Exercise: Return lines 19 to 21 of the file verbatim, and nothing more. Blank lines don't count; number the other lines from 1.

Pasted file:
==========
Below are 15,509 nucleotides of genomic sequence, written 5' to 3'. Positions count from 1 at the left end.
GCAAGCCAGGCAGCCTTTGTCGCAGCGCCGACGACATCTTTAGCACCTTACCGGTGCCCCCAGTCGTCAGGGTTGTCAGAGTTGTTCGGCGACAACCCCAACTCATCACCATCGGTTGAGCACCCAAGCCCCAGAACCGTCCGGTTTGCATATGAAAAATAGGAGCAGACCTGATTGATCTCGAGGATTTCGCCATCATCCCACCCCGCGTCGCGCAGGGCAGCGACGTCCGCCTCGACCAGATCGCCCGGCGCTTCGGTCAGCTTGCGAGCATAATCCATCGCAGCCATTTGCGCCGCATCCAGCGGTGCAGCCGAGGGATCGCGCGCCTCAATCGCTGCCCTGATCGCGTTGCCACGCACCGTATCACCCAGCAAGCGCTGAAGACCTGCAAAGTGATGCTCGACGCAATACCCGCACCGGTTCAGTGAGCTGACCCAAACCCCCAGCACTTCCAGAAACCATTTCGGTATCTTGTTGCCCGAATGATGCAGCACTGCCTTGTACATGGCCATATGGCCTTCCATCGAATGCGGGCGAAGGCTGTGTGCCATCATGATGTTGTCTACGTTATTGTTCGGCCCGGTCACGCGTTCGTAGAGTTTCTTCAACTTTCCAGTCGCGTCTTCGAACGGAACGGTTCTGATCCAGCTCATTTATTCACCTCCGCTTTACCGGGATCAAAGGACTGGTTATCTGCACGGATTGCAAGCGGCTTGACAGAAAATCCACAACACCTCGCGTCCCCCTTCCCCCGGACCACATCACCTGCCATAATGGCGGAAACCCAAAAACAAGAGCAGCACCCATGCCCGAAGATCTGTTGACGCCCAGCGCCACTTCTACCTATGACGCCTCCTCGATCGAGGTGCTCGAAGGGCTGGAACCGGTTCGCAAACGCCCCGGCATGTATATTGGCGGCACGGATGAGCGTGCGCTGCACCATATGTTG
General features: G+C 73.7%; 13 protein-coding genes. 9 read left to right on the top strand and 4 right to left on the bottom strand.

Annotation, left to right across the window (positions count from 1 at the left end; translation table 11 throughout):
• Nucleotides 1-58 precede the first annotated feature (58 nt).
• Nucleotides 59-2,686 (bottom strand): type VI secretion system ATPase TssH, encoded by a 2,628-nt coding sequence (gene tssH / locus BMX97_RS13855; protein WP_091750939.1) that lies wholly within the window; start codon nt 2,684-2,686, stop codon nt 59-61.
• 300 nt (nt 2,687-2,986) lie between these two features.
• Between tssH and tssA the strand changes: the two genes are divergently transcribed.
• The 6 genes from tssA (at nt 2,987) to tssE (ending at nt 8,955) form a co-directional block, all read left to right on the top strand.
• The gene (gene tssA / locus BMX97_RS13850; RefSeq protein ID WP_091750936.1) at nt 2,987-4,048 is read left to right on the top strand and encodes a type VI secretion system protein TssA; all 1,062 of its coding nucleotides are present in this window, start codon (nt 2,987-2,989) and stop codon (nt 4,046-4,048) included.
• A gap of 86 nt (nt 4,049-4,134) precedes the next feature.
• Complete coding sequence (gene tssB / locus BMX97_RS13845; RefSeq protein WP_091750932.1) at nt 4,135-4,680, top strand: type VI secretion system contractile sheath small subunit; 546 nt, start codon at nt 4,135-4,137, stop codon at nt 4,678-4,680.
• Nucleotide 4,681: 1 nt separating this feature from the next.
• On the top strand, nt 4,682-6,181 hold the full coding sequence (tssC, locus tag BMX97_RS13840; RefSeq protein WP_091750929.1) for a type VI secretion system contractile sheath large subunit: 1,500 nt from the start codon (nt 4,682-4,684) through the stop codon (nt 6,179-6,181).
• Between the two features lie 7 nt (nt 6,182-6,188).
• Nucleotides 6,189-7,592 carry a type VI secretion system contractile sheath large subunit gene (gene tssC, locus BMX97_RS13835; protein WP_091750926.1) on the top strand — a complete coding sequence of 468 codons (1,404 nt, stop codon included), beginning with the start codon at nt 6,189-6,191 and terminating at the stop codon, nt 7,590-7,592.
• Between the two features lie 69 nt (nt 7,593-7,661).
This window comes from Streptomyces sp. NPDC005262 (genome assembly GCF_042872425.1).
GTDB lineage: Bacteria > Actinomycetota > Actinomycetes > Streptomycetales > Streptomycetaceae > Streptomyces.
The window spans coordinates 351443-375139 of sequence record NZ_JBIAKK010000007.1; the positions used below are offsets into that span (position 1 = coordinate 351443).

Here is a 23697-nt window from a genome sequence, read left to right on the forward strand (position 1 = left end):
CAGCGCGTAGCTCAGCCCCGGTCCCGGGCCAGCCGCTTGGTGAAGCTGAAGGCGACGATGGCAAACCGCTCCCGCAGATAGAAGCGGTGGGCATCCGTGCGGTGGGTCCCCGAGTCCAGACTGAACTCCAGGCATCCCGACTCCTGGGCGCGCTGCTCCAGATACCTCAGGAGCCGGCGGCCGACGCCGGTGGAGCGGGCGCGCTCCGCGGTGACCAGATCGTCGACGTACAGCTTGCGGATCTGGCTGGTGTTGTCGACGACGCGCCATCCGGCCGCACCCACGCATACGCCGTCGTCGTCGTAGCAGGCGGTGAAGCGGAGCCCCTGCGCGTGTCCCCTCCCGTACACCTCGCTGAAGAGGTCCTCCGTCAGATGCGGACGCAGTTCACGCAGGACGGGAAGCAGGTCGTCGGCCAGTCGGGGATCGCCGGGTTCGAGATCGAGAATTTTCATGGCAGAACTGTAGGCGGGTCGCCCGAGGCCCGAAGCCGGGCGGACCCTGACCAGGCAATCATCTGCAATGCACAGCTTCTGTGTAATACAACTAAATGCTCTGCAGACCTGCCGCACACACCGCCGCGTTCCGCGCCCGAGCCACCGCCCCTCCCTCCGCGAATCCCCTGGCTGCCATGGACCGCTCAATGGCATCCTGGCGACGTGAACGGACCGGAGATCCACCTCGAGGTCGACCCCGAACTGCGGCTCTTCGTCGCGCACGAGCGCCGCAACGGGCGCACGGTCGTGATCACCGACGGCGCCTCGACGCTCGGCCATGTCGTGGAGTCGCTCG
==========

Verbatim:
GTDB lineage: Bacteria > Actinomycetota > Actinomycetes > Streptomycetales > Streptomycetaceae > Streptomyces.
The window spans coordinates 351443-375139 of sequence record NZ_JBIAKK010000007.1; the positions used below are offsets into that span (position 1 = coordinate 351443).

Here is a 23697-nt window from a genome sequence, read left to right on the forward strand (position 1 = left end):